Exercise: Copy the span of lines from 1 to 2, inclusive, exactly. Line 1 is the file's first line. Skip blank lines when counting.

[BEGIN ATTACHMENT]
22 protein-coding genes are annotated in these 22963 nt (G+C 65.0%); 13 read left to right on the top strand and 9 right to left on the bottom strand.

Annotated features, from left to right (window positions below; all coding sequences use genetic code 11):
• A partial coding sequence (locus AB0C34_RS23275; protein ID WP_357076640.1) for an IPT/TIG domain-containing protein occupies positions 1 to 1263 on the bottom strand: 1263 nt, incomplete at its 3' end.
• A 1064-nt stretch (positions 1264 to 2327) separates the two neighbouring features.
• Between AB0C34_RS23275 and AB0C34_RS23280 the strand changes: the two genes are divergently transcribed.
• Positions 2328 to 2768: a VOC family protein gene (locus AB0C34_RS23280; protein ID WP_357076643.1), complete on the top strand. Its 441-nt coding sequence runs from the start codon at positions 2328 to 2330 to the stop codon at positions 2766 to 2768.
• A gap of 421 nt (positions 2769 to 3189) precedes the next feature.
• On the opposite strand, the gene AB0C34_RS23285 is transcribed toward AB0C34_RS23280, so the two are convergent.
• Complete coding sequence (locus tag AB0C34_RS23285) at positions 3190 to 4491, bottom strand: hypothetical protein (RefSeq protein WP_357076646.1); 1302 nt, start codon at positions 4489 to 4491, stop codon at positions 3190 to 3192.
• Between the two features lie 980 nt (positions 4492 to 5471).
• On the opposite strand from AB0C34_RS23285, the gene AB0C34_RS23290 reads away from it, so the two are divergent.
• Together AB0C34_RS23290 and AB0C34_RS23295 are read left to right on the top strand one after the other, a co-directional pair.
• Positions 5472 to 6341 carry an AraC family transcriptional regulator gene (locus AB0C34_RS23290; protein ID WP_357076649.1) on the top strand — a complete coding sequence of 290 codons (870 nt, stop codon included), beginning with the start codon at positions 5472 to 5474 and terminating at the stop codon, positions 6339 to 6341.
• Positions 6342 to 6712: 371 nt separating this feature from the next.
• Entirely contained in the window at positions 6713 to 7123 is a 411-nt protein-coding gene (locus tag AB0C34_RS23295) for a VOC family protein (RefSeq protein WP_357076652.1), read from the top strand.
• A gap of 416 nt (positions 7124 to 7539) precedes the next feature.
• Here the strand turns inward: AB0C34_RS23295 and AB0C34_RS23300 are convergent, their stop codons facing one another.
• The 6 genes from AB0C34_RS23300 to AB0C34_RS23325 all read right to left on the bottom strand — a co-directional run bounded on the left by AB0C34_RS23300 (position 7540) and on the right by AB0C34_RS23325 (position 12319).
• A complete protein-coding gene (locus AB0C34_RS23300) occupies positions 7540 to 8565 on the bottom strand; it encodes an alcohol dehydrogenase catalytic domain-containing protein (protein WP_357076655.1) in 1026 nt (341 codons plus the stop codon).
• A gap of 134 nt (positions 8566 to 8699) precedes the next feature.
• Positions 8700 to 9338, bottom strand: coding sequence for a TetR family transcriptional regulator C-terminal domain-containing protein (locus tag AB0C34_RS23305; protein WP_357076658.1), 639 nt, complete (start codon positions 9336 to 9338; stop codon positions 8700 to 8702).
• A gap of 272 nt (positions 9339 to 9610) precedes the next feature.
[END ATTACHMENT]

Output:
22 protein-coding genes are annotated in these 22963 nt (G+C 65.0%); 13 read left to right on the top strand and 9 right to left on the bottom strand.

Annotated features, from left to right (window positions below; all coding sequences use genetic code 11):